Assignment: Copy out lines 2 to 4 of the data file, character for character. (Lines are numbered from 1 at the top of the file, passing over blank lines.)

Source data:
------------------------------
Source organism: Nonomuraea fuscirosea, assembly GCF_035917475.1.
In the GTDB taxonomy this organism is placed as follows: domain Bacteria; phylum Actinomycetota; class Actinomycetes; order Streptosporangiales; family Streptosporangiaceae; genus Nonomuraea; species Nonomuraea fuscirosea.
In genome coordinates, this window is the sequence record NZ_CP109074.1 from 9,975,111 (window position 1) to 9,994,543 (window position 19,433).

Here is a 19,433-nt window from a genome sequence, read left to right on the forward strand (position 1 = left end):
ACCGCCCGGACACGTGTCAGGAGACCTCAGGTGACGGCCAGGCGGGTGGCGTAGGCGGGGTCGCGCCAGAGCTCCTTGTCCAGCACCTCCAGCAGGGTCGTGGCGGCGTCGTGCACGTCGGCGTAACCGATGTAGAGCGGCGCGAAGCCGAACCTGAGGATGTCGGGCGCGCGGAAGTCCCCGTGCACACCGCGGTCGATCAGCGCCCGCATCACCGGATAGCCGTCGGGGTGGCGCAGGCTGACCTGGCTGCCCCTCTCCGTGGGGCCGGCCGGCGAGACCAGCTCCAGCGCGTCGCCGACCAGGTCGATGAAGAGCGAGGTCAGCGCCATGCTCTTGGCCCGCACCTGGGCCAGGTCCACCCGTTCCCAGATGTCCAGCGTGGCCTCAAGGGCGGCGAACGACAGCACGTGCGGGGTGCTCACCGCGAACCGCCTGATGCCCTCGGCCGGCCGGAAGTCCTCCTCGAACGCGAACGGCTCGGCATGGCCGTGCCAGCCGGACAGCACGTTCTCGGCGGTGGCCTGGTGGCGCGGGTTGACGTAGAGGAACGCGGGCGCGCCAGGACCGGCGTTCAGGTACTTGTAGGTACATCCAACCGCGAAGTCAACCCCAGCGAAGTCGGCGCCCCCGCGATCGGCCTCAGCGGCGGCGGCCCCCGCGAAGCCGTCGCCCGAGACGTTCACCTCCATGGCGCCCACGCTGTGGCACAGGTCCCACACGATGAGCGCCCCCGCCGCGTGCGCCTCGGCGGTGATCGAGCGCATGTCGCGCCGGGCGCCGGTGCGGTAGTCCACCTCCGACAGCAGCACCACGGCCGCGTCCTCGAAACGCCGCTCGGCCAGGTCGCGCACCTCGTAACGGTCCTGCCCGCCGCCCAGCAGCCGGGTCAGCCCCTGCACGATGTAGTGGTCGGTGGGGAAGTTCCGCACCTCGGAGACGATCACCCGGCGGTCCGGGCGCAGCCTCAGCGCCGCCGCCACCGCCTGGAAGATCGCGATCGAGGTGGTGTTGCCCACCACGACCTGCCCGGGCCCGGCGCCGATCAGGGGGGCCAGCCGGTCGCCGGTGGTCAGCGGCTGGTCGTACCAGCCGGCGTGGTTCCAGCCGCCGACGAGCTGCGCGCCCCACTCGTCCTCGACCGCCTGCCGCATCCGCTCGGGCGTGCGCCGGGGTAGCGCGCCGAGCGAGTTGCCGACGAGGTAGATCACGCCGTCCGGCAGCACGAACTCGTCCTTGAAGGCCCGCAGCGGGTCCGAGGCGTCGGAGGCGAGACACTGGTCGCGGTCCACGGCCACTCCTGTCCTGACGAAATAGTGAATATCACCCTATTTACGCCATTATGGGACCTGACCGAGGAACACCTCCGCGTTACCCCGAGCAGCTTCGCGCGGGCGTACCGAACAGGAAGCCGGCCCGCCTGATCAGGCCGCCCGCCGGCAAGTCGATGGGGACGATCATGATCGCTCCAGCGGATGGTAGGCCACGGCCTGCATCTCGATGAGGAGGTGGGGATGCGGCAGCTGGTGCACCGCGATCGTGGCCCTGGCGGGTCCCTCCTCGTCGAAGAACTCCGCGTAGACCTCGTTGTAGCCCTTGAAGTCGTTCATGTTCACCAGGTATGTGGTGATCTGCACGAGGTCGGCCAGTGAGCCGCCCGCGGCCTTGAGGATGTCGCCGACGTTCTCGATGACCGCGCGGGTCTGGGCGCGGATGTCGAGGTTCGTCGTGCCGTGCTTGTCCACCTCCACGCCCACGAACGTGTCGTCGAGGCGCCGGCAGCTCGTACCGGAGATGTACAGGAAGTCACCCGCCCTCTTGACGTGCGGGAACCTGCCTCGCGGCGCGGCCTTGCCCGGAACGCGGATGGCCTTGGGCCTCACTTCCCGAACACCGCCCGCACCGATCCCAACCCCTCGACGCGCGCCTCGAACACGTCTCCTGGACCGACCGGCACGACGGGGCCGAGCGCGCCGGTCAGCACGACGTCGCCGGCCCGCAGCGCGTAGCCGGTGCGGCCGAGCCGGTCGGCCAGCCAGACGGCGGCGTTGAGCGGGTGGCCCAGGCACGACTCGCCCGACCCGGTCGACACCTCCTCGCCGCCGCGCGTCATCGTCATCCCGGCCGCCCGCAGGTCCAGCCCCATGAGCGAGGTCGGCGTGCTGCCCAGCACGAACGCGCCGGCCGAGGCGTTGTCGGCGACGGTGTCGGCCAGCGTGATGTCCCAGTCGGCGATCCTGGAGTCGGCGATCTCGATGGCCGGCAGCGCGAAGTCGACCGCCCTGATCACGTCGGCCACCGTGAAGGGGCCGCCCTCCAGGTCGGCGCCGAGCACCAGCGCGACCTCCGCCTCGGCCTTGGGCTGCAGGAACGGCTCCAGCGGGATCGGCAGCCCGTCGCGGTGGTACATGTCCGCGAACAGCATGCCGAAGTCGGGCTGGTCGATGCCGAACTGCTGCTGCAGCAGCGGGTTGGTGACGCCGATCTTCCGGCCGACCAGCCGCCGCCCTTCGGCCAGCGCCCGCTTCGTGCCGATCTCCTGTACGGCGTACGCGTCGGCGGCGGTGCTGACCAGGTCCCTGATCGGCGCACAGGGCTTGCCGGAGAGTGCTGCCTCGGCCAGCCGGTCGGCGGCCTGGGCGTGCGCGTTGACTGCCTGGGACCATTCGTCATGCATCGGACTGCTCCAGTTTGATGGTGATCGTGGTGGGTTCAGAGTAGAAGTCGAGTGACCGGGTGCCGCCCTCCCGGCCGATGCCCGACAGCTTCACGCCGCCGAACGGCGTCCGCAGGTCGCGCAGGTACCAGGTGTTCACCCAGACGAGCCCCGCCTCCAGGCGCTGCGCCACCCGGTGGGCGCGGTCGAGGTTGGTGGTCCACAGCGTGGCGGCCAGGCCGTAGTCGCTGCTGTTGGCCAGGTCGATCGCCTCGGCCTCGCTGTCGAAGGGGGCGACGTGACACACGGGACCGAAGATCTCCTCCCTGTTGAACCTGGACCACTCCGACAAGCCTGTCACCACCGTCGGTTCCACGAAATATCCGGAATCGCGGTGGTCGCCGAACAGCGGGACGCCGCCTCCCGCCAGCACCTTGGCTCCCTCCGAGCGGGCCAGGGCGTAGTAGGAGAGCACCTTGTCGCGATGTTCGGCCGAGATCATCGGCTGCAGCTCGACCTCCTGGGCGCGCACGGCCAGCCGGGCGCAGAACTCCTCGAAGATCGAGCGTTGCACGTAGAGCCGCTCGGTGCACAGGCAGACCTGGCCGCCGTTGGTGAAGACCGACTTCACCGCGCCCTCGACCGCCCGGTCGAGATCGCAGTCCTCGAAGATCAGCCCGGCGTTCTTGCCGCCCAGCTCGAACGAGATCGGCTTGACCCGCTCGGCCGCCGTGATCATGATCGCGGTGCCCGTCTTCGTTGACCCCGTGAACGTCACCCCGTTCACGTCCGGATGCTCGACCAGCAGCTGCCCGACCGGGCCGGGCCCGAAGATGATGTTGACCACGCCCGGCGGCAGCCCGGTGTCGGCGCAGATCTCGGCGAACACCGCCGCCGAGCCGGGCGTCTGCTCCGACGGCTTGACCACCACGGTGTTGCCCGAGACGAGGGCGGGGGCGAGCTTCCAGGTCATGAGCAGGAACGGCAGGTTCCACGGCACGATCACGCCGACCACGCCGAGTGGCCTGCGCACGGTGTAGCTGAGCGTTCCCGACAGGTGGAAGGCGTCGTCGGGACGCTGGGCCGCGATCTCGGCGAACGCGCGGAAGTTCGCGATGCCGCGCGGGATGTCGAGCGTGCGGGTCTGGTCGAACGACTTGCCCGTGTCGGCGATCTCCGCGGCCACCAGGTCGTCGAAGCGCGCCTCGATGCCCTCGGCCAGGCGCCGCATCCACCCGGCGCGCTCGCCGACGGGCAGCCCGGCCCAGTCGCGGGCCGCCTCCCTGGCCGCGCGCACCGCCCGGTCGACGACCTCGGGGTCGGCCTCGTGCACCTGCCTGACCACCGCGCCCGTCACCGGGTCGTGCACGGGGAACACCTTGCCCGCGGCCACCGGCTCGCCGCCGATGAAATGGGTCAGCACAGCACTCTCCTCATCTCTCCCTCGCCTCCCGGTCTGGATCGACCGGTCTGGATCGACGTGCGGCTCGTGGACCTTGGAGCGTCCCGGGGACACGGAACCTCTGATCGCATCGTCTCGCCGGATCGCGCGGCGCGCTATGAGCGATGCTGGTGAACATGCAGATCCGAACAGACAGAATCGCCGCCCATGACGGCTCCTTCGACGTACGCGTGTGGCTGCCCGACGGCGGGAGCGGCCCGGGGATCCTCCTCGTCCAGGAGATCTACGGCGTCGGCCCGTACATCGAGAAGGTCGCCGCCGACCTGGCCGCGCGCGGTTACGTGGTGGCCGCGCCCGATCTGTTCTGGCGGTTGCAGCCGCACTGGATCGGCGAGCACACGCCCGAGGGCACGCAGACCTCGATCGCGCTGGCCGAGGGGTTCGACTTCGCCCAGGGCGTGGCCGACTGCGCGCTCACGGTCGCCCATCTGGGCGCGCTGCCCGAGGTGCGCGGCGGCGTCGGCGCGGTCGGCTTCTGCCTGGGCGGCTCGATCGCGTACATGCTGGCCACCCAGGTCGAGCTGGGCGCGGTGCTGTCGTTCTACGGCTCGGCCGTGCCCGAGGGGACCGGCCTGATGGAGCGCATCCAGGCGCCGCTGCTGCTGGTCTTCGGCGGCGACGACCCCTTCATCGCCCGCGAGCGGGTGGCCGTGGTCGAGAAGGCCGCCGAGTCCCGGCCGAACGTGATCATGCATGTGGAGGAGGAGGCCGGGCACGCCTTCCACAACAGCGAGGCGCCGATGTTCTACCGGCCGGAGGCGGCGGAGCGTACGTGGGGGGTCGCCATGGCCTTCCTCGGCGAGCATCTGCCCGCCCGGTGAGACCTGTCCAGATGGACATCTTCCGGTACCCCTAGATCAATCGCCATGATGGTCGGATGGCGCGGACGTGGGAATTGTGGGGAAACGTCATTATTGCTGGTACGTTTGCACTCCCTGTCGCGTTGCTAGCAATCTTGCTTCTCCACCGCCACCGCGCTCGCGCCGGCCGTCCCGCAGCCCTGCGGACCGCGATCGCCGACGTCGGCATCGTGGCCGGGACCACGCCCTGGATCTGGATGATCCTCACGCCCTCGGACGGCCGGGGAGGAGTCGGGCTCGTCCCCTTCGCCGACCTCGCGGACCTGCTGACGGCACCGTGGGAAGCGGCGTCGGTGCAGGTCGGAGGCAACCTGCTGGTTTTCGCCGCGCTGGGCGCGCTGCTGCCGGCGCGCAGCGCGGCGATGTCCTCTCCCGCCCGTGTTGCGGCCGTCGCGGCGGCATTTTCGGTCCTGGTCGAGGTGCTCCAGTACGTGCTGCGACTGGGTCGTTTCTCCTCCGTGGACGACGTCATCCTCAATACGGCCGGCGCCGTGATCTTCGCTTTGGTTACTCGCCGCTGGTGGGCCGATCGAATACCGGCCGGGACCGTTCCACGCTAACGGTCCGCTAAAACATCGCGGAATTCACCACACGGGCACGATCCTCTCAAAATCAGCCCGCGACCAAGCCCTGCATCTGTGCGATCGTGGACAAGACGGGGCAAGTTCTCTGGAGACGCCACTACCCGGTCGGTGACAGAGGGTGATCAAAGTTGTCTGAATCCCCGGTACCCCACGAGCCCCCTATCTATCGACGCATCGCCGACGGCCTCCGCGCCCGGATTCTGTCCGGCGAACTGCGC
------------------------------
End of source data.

In the GTDB taxonomy this organism is placed as follows: domain Bacteria; phylum Actinomycetota; class Actinomycetes; order Streptosporangiales; family Streptosporangiaceae; genus Nonomuraea; species Nonomuraea fuscirosea.
In genome coordinates, this window is the sequence record NZ_CP109074.1 from 9,975,111 (window position 1) to 9,994,543 (window position 19,433).

Here is a 19,433-nt window from a genome sequence, read left to right on the forward strand (position 1 = left end):